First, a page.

"Very long and very good", Scorsese's tough guy cast of Pacino, Pesci, De Niro are difficult to watch at times but the true tragedy is that the female character's stories from Frank “the Irishman” Sheeran life are not explored more.

It is very long and very good. I speak of Martin Scorsese’s epic The Irishman, which I was lucky enough to catch last week along with a Q&A session afterward with Pacino, Pesci, De Niro and Scorsese.  (No first names needed, thank you very much.)

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At times, it’s a little difficult watching all of these guys in their seventies try to recapture the vim and vigor of earlier gangster classics like Goodfellas and Casino.  There’s an early violent scene with De Niro and his daughter Peggy that is very important to the story, but, um, doesn’t really work visually. 

Still, as The Irishman unfolds, this advanced age actually becomes central to the story. Which, by the way, is a very good one, implying that these goons and gangsters somehow became central players in some of the most important dramas of post-war America - the election and assassination of JFK, the Bay of Pigs, Watergate.

All the while, the likes of Frank “the Irishman” Sheeran and his associates were lurking in the shadows. At times they were reveling in their power and glory. Other times, they were figuring it out on the fly, acting before thinking, worrying about the details (and the bodies, and the blood) later.

A lot will be said about Sheeran and Jimmy Hoffa and so many of the other characters in The Irishman as the theatrical release date, November 1, approaches.  For now, I’d like to focus on two people in the film -- two Irish women in this very manly environment -- who are not likely to get as much attention as these Hollywood legends.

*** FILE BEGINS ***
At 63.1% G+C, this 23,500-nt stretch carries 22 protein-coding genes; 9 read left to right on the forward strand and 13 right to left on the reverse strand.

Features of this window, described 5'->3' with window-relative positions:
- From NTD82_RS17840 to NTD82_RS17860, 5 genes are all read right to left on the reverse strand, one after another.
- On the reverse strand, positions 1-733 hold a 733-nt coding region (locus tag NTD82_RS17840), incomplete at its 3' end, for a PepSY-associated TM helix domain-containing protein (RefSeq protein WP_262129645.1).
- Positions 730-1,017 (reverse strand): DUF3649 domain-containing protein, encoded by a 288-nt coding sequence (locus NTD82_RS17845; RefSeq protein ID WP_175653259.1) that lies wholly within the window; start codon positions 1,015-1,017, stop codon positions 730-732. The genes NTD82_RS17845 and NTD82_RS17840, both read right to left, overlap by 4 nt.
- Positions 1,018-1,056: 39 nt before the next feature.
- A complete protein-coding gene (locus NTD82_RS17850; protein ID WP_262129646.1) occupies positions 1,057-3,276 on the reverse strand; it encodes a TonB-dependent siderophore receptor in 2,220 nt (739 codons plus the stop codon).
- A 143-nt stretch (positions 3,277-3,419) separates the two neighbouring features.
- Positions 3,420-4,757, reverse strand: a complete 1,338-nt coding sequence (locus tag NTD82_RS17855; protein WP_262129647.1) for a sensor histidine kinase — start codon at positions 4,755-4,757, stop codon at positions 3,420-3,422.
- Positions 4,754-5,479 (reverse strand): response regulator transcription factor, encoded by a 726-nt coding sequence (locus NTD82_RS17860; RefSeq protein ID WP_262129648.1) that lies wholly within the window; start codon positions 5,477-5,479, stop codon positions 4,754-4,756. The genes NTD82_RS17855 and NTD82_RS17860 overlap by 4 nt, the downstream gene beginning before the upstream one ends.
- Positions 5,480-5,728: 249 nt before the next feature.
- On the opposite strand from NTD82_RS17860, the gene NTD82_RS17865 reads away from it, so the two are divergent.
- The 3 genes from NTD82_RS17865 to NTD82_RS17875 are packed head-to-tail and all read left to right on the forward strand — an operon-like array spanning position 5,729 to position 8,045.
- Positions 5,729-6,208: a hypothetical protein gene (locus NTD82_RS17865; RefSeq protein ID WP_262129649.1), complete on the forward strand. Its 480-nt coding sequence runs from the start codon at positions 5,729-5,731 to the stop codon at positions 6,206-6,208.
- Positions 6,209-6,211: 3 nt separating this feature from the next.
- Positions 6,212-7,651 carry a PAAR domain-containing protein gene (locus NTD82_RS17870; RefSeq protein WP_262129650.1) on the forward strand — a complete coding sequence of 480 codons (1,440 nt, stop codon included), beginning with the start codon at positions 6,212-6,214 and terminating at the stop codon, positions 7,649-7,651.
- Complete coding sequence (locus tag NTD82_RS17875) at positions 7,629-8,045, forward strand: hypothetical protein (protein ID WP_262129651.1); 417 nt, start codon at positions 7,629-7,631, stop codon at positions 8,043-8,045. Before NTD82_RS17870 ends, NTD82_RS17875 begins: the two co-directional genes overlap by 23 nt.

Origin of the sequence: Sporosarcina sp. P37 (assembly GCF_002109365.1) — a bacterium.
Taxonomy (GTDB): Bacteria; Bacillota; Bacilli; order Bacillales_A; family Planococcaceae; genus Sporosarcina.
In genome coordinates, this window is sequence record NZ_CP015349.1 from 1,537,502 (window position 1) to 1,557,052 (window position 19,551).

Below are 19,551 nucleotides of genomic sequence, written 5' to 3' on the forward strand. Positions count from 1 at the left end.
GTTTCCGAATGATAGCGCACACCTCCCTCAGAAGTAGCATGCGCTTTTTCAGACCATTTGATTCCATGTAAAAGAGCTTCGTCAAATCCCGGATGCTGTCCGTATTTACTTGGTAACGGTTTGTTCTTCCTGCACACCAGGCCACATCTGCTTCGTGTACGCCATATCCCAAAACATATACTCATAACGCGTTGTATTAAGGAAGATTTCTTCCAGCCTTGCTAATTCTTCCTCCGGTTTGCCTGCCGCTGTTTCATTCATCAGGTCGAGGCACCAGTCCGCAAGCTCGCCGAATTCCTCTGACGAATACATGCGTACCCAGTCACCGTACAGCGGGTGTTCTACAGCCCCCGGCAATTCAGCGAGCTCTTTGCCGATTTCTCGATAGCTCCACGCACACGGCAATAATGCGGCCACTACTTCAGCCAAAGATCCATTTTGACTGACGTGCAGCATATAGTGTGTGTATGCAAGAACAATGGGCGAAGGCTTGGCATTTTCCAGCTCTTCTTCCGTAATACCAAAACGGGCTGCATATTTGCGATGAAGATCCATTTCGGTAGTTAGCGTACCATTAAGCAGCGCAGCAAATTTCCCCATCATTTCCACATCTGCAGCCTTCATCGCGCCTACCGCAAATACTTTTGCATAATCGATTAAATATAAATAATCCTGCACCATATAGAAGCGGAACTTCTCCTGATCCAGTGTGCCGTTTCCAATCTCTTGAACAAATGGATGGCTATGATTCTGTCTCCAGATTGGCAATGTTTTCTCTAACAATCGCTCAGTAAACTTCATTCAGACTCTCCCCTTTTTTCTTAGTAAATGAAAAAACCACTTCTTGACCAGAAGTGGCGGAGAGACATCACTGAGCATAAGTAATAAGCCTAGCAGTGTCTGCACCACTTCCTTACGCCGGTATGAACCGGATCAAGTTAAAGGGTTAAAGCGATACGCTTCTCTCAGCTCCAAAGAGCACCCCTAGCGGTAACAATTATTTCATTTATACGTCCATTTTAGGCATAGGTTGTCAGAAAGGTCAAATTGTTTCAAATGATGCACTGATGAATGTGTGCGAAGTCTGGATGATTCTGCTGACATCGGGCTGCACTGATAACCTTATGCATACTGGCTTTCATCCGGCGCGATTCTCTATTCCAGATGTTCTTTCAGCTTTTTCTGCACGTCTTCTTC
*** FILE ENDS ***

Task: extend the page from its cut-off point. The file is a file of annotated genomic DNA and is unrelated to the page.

First, there’s Mary Leddy, or Mary Sheehan as she became once she married “the Irishman.”  It’s too bad that a three and a half hour movie couldn’t find much time for the Irish immigrant woman that would have Sheeran’s three children.  Their first meeting alone -- a boxing kangaroo is involved -- would have made a great movie scene.

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“She had beautiful dark-brown hair and the prettiest Irish face I had ever seen,” Sheeran told Charles Brandt, whose book I Heard You Paint Houses is the basis for The Irishman. 

“Mary loved me, but her family hated me,” adds Sheeran, who was 83 when he died in 2003. “They thought I was what they used to call shanty Irish, and I guess they thought they were lace-curtain Irish.”

The real life Frank "The Irishman" Sheeran.

The real life Frank "The Irishman" Sheeran.

Presumably, it didn’t help that, in 1947, they were married at West Philly’s Mother of Sorrows church, where Sheeran “had gotten bounced as an altar boy for drinking the wine.”

Either way, Mary was there when Sheeran began his rise through the Northeast underworld.  Raising three daughters. She died in 2005, which is too bad. She surely had her own stories to tell.

Then there is Mary and Frank’s daughter Peggy.  Without spoiling too much of the plot, Peggy Sheeran plays a central role in the film by the time it wraps up. 

It might even be tempting to think this emotional twist in The Irishman was invented by its very talented, Oscar-winning screenwriter Steven Zaillian (Gangs of New York, Schindler’s List). 

But the film’s heartbreaking details are borne out by Sheeran’s own words in the book I Heard You Paint Houses.

And consider this: Both of Peggy Sheeran’s parents are gone, but she is still very much with us.  Her sister, Dolores, spoke at length to Brandt. She pretty much has the final word in the book. 

“I feel like we’ve lived under this black cloud forever,” said Dolores. “I want it to be over. My father is finally at peace now.  I would like the same for (Jimmy Hoffa’s) family.”

It’s safe to say The Irishman – which has received rave reviews and will likely score many Oscar nominations -- is going to generate massive interest in the Sheerans in general, and Peggy in particular.

“The Irishman” may finally be at peace.  Not so much just yet for his daughters.

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